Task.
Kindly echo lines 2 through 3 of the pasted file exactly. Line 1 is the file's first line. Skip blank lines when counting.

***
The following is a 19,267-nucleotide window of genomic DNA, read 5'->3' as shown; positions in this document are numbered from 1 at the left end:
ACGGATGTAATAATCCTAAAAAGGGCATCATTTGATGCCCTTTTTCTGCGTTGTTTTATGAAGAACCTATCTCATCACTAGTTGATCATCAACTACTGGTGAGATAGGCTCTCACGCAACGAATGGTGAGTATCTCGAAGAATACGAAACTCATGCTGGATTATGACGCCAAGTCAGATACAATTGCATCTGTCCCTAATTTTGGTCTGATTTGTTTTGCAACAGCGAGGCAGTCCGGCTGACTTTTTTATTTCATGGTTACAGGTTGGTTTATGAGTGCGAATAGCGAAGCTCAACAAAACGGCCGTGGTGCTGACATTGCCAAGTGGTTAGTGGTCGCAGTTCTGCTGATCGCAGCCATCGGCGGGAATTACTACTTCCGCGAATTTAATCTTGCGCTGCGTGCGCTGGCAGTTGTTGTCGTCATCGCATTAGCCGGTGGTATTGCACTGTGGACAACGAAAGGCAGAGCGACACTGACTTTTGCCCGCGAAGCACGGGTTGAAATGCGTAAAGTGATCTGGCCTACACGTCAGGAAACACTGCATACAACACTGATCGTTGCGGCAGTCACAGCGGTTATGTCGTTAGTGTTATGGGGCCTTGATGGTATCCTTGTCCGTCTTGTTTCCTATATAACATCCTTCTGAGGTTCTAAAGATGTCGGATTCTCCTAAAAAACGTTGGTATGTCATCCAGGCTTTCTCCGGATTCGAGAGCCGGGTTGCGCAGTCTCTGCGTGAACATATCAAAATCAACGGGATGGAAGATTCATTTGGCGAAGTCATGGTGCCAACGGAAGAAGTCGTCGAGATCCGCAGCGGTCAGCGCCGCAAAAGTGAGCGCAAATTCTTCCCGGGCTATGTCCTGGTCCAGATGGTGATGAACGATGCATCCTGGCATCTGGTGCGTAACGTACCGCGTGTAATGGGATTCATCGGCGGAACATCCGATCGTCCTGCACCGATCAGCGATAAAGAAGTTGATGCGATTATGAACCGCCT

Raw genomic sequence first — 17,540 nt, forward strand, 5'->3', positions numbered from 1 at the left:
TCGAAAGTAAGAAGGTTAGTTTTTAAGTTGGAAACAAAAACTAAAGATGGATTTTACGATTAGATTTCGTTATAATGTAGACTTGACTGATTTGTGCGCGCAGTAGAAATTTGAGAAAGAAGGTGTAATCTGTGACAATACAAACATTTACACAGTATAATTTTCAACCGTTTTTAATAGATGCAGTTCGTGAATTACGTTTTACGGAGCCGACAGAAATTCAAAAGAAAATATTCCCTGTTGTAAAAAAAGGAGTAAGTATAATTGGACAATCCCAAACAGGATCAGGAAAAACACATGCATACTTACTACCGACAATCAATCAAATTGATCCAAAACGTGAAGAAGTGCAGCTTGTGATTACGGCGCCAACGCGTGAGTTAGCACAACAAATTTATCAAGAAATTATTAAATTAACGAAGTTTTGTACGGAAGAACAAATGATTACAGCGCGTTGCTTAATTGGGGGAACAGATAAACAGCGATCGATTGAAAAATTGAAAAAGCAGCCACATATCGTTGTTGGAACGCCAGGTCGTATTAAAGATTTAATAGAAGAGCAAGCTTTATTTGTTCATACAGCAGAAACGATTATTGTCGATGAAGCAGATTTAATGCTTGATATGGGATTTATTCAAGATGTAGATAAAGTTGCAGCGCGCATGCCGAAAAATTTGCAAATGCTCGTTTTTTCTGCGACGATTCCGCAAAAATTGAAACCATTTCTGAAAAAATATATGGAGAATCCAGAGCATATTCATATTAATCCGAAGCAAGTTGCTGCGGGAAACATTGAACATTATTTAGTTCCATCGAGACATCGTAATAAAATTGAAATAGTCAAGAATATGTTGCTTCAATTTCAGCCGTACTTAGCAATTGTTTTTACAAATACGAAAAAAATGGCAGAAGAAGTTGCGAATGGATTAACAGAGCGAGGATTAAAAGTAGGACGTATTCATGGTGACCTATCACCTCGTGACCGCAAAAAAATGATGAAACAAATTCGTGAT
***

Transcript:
ACGGATGTAATAATCCTAAAAAGGGCATCATTTGATGCCCTTTTTCTGCGTTGTTTTATGAAGAACCTATCTCATCACTAGTTGATCATCAACTACTGGTGAGATAGGCTCTCACGCAACGAATGGTGAGTATCTCGAAGAATACGAAACTCATGCTGGATTATGACGCCAAGTCAGATACAATTGCATCTGTCCCTAATTTTGGTCTGATTTGTTTTGCAACAGCGAGGCAGTCCGGCTGACTTTTTTATTTCATGGTTACAGGTTGGTTTATGAGTGCGAATAGCGAAGCTCAACAAAACGGCCGTGGTGCTGACATTGCCAAGTGGTTAGTGGTCGCAGTTCTGCTGATCGCAGCCATCGGCGGGAATTACTACTTCCGCGAATTTAATCTTGCGCTGCGTGCGCTGGCAGTTGTTGTCGTCATCGCATTAGCCGGTGGTATTGCACTGTGGACAACGAAAGGCAGAGCGACACTGACTTTTGCCCGCGAAGCACGGGTTGAAATGCGTAAAGTGATCTGGCCTACACGTCAGGAAACACTGCATACAACACTGATCGTTGCGGCAGTCACAGCGGTTATGTCGTTAGTGTTATGGGGCCTTGATGGTATCCTTGTCCGTCTTGTTTCCTATATAACATCCTTCTGAGGTTCTAAAGATGTCGGATTCTCCTAAAAAACGTTGGTATGTCATCCAGGCTTTCTCCGGATTCGAGAGCCGGGTTGCGCAGTCTCTGCGTGAACATATCAAAATCAACGGGATGGAAGATTCATTTGGCGAAGTCATGGTGCCAACGGAAGAAGTCGTCGAGATCCGCAGCGGTCAGCGCCGCAAAAGTGAGCGCAAATTCTTCCCGGGCTATGTCCTGGTCCAGATGGTGATGAACGATGCATCCTGGCATCTGGTGCGTAACGTACCGCGTGTAATGGGATTCATCGGCGGAACATCCGATCGTCCTGCACCGATCAGCGATAAAGAAGTTGATGCGATTATGAACCGCCT

Raw genomic sequence first — 17,540 nt, forward strand, 5'->3', positions numbered from 1 at the left: